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Biogeosciences An interactive open-access journal of the European Geosciences Union
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Volume 15, issue 6 | Copyright
Biogeosciences, 15, 1643-1661, 2018
https://doi.org/10.5194/bg-15-1643-2018
© Author(s) 2018. This work is distributed under
the Creative Commons Attribution 4.0 License.

Research article 22 Mar 2018

Research article | 22 Mar 2018

Arctic Ocean CO2 uptake: an improved multiyear estimate of the air–sea CO2 flux incorporating chlorophyll a concentrations

Sayaka Yasunaka1,2, Eko Siswanto1, Are Olsen3, Mario Hoppema4, Eiji Watanabe2, Agneta Fransson5, Melissa Chierici6, Akihiko Murata1,2, Siv K. Lauvset3,7, Rik Wanninkhof8, Taro Takahashi9, Naohiro Kosugi10, Abdirahman M. Omar7, Steven van Heuven11, and Jeremy T. Mathis12 Sayaka Yasunaka et al.
  • 1Research and Development Center for Global Change, Japan Agency for Marine-Earth Science and Technology, Yokosuka, Japan
  • 2Institute of Arctic Climate and Environment Research, Japan Agency for Marine-Earth Science and Technology, Yokosuka, Japan
  • 3Geophysical Institute, University of Bergen and Bjerknes Centre for Climate Research, Bergen, Norway
  • 4Alfred Wegener Institute Helmholtz Centre for Polar and Marine Research, Climate Sciences Department, Bremerhaven, Germany
  • 5Norwegian Polar Institute, Fram Centre, Norway
  • 6Institute of Marine Research, Tromsø, Norway
  • 7Uni Research Climate, Bjerknes Centre for Climate Research, Bergen, Norway
  • 8National Oceanic and Atmospheric Administration, Atlantic Oceanographic and Meteorological Laboratory, Miami, FL, USA
  • 9Lamont-Doherty Earth Observatory of Columbia University, Palisades, NY, USA
  • 10Oceanography and Geochemistry Research Department, Meteorological Research Institute, Japan Meteorological Agency, Tsukuba, Japan
  • 11Energy and Sustainability Research Institute Groningen, Groningen University, the Netherlands
  • 12National Oceanic and Atmospheric Administration, Arctic Research Program, Seattle, WA, USA

Abstract. We estimated monthly air–sea CO2 fluxes in the Arctic Ocean and its adjacent seas north of 60°N from 1997 to 2014. This was done by mapping partial pressure of CO2 in the surface water (pCO2w) using a self-organizing map (SOM) technique incorporating chlorophyll a concentration (Chl a), sea surface temperature, sea surface salinity, sea ice concentration, atmospheric CO2 mixing ratio, and geographical position. We applied new algorithms for extracting Chl a from satellite remote sensing reflectance with close examination of uncertainty of the obtained Chl a values. The overall relationship between pCO2w and Chl a was negative, whereas the relationship varied among seasons and regions. The addition of Chl a as a parameter in the SOM process enabled us to improve the estimate of pCO2w, particularly via better representation of its decline in spring, which resulted from biologically mediated pCO2w reduction. As a result of the inclusion of Chl a, the uncertainty in the CO2 flux estimate was reduced, with a net annual Arctic Ocean CO2 uptake of 180±130Tg C yr−1. Seasonal to interannual variation in the CO2 influx was also calculated.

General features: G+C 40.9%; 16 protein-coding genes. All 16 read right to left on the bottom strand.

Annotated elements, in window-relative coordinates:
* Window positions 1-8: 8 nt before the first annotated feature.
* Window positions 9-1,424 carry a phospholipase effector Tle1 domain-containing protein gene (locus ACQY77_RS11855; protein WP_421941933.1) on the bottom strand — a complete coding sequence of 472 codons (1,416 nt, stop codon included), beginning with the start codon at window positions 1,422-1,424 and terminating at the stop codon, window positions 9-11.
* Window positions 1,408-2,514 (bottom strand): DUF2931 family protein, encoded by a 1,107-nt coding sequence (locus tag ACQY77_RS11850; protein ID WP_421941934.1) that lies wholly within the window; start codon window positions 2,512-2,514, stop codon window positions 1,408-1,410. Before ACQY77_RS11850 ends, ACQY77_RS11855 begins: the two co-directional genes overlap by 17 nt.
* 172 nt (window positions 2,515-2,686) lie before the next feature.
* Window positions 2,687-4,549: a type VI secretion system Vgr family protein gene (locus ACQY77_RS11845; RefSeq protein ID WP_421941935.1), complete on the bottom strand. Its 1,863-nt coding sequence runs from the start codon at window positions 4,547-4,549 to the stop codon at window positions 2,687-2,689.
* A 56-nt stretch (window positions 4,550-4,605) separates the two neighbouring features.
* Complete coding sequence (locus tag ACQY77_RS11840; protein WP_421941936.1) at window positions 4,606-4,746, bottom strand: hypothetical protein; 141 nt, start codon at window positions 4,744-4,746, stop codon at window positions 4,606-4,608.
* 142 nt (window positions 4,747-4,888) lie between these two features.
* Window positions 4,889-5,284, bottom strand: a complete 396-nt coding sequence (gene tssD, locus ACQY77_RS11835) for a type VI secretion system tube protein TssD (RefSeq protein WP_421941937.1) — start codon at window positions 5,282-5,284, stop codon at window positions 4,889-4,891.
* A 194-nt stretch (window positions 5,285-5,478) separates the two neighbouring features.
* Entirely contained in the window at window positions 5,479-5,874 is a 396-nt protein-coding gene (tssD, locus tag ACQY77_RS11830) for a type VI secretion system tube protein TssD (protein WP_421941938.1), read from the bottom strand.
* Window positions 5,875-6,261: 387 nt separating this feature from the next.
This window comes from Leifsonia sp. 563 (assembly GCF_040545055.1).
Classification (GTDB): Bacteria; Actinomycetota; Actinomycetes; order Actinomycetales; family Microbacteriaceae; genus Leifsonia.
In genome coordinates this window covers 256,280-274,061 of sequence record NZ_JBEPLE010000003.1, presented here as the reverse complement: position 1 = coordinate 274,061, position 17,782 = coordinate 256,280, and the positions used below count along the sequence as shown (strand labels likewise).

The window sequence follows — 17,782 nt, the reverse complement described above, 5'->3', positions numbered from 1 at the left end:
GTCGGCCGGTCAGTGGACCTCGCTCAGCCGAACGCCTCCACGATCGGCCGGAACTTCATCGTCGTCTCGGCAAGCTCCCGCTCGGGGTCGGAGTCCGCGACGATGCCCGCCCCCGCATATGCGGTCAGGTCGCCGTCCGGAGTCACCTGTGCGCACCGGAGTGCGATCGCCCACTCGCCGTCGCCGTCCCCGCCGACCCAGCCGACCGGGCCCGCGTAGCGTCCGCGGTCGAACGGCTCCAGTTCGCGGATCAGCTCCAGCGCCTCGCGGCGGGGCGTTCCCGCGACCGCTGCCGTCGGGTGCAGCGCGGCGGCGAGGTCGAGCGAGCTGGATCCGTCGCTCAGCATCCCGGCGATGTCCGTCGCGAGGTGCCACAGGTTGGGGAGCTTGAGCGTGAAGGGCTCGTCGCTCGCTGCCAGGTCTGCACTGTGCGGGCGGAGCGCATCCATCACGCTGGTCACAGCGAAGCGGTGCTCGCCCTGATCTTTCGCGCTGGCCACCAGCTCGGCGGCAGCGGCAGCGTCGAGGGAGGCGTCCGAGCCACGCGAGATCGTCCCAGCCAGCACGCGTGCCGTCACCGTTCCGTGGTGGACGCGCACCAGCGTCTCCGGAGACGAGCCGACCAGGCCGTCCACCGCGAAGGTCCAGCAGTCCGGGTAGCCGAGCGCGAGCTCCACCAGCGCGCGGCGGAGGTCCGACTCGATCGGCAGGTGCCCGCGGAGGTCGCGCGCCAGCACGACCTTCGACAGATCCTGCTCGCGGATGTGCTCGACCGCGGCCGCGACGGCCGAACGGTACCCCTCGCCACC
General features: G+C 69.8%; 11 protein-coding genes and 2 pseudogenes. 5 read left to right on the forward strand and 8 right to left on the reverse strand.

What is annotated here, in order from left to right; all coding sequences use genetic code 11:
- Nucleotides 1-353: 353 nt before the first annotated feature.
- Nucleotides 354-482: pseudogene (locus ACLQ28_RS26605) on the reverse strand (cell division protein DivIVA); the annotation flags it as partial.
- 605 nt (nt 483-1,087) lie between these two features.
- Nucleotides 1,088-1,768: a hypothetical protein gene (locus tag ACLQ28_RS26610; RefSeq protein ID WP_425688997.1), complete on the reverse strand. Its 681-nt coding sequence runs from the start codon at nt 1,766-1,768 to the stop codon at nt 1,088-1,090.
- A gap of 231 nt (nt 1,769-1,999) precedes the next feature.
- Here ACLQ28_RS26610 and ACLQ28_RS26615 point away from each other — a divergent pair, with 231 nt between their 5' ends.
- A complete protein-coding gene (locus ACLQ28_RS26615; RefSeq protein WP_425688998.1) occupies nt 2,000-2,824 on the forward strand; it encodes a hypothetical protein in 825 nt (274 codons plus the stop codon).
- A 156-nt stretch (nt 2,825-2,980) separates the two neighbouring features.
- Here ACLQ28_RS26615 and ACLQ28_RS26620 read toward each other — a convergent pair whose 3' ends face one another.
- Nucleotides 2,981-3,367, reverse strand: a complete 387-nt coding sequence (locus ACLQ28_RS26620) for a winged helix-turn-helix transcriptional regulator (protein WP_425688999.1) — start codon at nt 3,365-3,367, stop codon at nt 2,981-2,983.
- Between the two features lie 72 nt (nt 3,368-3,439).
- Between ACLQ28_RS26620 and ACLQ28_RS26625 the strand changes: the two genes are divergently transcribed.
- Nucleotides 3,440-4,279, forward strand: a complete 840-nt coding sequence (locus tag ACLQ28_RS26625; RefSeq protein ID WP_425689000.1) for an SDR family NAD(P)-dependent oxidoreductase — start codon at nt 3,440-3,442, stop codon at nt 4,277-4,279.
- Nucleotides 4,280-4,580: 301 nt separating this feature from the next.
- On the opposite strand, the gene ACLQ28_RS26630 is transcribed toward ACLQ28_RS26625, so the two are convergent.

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We estimated monthly air–sea CO2 fluxes in the Arctic Ocean and its adjacent seas north of 60° N from 1997 to 2014, after mapping pCO2 in the surface water using a self-organizing map technique. The addition of Chl a as a parameter enabled us to improve the estimate of pCO2 via better representation of its decline in spring. The uncertainty in the CO2 flux estimate was reduced, and a net annual Arctic Ocean CO2 uptake of 180 ± 130 Tg C y−1 was determined to be significant.
We estimated monthly air–sea CO2 fluxes in the Arctic Ocean and its adjacent seas north of...
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